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The More Things Change, the More They Stay the Same?
After the dramatic and potentially catastrophic events of the Golden Calf and the breaking of the Tablets, God’s wrath and Moshe’s prayer, God’s revelation of God’s Glory to Moshe, the re-giving of the Tablets, and the rays of light emanating from Moshe’s face, our parasha returns to the disrupted narrative stream: the commanding and the building of the Mishkan. While the earlier parshiyot of Terumah and TiZaveh related God’s command in donating for and building the Mishkan, Parashat VaYakhel and next week’s parasha, Pikudei, tell of the enactment of these commands, the actual donating and building that took place. This parasha, then, puts us back on the track of the dominant narrative that was so rudely interrupted.
It is remarkable that there seems to be no echo in what follows of those dramatic events that occurred between the command and its enactment. It is as if the events of Parashat Ki Tisa did not occur. If one were to jump from chapter 31, verse 18, (“And God gave to Moshe when God finished speaking to him on Mount Sinai, two tablets of stone, tablets written with the finger of God.”) to the first verse of this week’s parasha (Shemot, 31:5: “And Moshe gathered the entire Congregation of the People of Israel and said to them, these are the things which God has commanded to do…”), there would be no hint that something had happened between the two. How is this possible? How could these tragic events not leave a mark?
One way to approach this question is to reconsider the order of events. Rashi, in his comment at the end of the verses commanding the building of the Mishkan (Shemot, 31:18) and immediately before the Torah begins the narrative of the Golden Calf, states:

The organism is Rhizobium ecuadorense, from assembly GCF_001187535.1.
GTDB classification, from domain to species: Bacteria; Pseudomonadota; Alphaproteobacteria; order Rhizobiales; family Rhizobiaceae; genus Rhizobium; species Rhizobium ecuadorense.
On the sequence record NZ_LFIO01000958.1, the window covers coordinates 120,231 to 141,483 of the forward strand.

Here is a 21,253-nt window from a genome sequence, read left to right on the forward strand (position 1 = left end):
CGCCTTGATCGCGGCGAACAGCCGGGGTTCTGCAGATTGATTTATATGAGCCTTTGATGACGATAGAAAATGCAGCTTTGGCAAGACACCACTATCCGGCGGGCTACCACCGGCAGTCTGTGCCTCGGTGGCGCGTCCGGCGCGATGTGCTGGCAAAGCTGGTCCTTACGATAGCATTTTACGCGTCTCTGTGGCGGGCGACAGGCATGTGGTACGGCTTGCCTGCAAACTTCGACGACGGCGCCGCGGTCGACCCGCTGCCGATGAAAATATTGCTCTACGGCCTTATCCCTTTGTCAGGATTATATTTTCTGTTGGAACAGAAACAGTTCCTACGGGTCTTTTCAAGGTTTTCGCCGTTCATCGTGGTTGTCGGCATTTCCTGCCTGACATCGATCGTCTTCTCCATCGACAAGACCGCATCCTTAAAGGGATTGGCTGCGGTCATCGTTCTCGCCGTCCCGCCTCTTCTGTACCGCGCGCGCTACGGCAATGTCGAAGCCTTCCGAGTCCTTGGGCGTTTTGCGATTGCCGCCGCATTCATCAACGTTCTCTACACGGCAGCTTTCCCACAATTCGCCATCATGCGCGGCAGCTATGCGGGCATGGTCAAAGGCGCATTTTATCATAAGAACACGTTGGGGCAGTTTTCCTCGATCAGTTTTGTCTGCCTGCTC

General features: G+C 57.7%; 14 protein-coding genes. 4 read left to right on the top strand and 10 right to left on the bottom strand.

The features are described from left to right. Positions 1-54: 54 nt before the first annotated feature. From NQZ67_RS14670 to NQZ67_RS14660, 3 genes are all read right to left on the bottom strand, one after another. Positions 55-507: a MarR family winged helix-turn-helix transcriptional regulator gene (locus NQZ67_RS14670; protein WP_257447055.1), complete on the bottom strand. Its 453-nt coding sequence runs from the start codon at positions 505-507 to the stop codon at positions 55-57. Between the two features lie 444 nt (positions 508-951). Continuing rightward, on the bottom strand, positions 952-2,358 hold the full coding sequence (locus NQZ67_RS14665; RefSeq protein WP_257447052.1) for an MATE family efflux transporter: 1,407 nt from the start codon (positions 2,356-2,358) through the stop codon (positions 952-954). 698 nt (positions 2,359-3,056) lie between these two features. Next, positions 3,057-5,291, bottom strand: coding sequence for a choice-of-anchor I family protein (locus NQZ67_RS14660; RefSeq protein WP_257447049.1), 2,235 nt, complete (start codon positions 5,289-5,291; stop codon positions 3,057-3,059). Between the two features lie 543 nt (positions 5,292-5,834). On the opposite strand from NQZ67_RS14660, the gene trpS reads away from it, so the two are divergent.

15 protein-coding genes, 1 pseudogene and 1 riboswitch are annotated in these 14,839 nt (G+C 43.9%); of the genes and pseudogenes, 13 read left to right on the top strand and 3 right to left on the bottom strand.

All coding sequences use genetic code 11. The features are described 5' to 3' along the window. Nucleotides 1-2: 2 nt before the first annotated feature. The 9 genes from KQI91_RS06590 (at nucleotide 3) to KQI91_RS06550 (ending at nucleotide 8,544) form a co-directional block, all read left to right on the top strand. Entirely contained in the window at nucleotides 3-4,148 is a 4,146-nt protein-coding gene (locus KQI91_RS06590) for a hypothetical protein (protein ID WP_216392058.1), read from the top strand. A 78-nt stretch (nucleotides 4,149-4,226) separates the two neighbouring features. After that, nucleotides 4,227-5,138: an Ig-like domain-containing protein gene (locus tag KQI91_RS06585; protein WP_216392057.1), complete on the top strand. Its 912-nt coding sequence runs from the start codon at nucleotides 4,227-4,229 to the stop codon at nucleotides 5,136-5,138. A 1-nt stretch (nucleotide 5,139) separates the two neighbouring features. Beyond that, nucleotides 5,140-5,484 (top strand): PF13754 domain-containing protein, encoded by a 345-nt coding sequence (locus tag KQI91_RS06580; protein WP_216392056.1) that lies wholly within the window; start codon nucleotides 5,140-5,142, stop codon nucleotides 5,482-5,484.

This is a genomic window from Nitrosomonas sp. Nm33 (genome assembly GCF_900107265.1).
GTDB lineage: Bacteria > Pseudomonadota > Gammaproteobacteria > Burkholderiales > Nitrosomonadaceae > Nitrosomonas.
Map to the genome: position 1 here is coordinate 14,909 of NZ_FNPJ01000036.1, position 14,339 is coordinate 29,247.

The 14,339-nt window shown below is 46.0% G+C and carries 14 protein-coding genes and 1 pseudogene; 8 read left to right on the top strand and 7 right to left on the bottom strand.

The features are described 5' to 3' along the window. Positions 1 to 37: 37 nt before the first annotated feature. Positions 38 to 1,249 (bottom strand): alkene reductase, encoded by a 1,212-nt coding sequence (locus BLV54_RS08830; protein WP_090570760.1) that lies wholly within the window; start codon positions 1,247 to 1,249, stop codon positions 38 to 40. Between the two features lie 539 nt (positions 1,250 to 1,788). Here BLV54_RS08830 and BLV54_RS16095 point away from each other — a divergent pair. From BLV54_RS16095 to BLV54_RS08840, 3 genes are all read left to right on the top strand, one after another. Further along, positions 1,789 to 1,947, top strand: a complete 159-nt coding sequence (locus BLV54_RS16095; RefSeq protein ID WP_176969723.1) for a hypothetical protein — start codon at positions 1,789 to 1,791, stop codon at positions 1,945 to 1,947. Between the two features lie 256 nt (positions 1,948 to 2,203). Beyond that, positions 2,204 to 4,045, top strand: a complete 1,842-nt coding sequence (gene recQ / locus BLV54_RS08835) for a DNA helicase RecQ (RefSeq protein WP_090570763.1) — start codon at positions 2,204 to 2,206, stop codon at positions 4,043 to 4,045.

There is no chronological order in Scripture. The event of the Golden Calf occurred many days before the commandment of the building of the Mishkan, for the Tablets were broken on the 17th of Tamuz, and on Yom Kippur, God made peace with the Children of Israel, and on the following day they began to donate to the Mishkan, which was then erected on the first of Nissan.
That is, the commandments relating to the Mishkan—the entirety of parshiyot Terumah and TiZaveh—occurred immediately before their implementation, after the events of the Golden Calf. If this is the case, it is no wonder that there is no hint to these events! The implementation followed the commandment without a break.
While Rashi’s approach solves the question we raised, other issues remain problematic. First and foremost, it is hard to understand why the Torah would tell the story this way? Why not tell it more simply, in the correct chronological sequence? Moreover, if Rashi is right about the order, then it is even harder to understand what the two parshiyot of VaYakhel and Pikudei are doing. Why are they in the Torah at all? They are quite long and, to be honest, quite repetitive of Terumah and TiZaveh. The 231 verses of VaYakhel and Pikudei could have all been said in one verse, as the Torah often does in such cases, with, “And the Children of Israel did all that God had commanded Moshe.” What, according to Rashi, is the point of such an extensive and repetitive cataloging of how they did what God had commanded?
In contrast to Rashi’s assertion that the Torah does not stick to chronological order, Ramban insists that, wherever possible, we should assume that the narrative is so ordered. Thus he states in his commentary to Shemot, 25:2, that the Mishkan was commanded immediately after the Giving of the Torah. According to Ramban, then, Moshe was commanded regarding the Mishkan before the sin of the Golden Calf, but he only communicated it to the Children of Israel in this week’s parasha. They then saw it through by giving their donations and building the Mishkan. This returns us to our earlier questions: Why all these verses? And why is there no hint of all the events surrounding the Golden Calf?